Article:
I’m not trying to conceal my identity (although I do cover my last name on the IDs), but simply haven’t figured out how to display it properly…

    • For these among other reasons, I ditched the retract-o-cord and just use a simple clip. I clip it to my lapel and it doesn’t rotate, dangle, or strangle anyone. Like so: http://degreesofclarity.com/misc/id_clip.jpg

      Swiping means I have to unclip and reclip it (for RFID doors I can just bend down and “shoulder” the sensor), which is a little annoying, but otherwise it works well. If I needed more frequent swipe access I might consider putting my visible company badge on my shoulder and putting my access cards on an extendycord on my belt, for the best of both worlds.

    • Having multiple IDs, I’m sure you “stack” them on one clip. What I find works best is having the ID on each end face outward. In my case, this means my company ID is visible when I step with my left foot, and a hospital ID flips over every time I step with my right. In either case, you can see who I am. Even if it’s not technically the ID for that situation, it’s still a medical ID that shows my name, face, and level of training.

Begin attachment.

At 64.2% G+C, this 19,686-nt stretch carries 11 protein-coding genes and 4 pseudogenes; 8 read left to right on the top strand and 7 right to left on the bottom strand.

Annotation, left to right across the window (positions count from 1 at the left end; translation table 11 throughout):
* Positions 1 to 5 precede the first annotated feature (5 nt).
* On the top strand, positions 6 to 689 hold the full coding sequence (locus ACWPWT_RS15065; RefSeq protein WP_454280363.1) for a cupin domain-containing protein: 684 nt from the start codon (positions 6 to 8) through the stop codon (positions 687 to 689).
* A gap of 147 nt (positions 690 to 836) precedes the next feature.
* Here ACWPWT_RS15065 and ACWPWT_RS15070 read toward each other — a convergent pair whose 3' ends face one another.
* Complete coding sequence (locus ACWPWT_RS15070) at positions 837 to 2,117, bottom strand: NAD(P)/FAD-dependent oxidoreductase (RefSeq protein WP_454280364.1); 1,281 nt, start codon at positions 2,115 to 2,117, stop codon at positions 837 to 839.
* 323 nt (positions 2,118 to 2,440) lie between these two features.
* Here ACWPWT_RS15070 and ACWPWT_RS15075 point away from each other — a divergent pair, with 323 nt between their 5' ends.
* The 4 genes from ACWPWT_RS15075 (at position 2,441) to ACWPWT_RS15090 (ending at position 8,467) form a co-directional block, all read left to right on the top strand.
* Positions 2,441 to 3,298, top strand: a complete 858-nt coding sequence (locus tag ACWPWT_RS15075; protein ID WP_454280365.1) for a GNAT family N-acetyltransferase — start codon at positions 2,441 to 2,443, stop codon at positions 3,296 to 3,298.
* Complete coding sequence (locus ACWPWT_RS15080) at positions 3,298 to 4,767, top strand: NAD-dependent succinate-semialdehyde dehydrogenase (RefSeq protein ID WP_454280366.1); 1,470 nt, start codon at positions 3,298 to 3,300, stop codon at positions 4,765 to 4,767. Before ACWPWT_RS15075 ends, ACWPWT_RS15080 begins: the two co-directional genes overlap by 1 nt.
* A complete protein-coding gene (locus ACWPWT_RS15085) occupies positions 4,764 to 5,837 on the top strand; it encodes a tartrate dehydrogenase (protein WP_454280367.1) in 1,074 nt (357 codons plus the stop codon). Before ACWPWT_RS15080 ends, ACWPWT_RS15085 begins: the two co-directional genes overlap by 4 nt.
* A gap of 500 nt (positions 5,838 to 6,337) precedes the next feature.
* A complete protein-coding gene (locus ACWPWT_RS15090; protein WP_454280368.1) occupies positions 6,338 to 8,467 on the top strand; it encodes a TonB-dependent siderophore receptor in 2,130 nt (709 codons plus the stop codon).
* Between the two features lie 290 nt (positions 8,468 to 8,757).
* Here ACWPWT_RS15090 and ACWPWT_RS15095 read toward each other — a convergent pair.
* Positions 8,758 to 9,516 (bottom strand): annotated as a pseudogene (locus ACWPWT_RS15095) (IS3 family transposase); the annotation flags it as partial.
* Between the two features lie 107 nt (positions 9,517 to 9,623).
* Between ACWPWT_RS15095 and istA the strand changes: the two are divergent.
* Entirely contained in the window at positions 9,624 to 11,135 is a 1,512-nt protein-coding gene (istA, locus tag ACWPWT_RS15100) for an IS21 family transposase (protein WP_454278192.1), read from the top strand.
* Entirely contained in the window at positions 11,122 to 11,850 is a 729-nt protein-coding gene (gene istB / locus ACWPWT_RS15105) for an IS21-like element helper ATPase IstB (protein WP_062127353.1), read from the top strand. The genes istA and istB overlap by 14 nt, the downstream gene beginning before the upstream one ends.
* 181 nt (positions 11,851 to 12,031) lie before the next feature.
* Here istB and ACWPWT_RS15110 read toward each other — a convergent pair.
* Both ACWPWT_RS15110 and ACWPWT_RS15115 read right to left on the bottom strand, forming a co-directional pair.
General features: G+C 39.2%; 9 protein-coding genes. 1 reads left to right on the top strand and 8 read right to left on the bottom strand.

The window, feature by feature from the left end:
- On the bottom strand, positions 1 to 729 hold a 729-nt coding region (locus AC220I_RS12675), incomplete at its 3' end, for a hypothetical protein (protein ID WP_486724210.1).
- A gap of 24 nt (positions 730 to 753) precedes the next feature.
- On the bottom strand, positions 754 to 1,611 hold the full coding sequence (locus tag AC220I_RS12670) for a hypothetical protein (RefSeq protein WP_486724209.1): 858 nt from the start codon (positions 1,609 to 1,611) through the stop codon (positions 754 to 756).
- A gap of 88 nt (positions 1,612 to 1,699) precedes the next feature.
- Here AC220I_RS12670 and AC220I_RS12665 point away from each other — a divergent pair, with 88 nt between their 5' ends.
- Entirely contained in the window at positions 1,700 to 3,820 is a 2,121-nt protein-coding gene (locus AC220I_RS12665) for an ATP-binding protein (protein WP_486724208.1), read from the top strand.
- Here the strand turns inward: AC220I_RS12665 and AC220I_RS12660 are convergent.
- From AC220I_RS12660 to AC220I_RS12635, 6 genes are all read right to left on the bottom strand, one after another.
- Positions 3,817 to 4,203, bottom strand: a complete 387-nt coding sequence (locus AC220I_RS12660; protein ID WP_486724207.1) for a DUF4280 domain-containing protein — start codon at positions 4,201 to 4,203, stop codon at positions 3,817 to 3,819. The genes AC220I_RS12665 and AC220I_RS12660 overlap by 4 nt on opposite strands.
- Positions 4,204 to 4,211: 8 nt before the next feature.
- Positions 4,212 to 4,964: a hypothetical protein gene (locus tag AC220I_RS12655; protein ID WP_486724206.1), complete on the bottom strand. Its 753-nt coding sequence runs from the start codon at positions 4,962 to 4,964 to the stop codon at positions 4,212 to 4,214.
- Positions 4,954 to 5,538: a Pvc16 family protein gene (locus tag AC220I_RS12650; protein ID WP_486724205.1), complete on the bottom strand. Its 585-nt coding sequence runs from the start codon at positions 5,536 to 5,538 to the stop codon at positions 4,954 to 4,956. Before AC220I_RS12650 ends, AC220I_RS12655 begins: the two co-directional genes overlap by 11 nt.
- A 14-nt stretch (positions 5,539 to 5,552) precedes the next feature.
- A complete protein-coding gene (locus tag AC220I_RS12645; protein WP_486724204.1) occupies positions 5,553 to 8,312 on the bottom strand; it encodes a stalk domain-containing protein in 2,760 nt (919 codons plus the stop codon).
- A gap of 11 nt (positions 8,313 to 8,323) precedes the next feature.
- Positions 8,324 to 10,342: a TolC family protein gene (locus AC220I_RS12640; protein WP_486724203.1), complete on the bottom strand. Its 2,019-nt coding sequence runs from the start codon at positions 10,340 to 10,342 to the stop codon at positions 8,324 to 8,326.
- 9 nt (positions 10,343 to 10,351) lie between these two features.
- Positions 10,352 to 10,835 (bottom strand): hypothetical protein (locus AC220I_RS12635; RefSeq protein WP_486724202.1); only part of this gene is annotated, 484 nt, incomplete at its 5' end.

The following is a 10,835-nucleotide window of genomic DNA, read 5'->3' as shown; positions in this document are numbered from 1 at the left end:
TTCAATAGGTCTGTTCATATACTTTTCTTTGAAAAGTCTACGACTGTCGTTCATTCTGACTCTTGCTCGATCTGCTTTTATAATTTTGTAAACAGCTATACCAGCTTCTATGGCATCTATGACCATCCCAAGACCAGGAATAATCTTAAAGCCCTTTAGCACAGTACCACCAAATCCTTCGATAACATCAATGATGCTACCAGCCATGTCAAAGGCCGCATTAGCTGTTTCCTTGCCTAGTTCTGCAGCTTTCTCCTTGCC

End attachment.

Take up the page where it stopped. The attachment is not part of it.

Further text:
2. My name is embroidered on my chest. Well, embroidered on the shirt, which I wear over my torso at least. I also wear an ID on my right shoulder, and carry cards with me on which I can write my name.

    I’ve gotten more compliments than complaints by giving everyone a card with my name on it. And I give everyone a card. Even the drunk frequent flyer.

    • Calling cards! I like it.

      • I think that as a child, I promised my parents I would never have a job that would involve my name sewn on my shirt… until it happened without realizing. I came home this Thanksgiving and was confronted by a cousin. It was almost like an intervention.

        Good points, Brandon, I will think/work something out.

  3. I hate the way my ID tags feel hanging off of my collar, so I usually keep them on my belt. This is more of a problem than it normally would be because I’m required to keep a set of protocol reference cards attached to my ID, so it’s extremely heavy.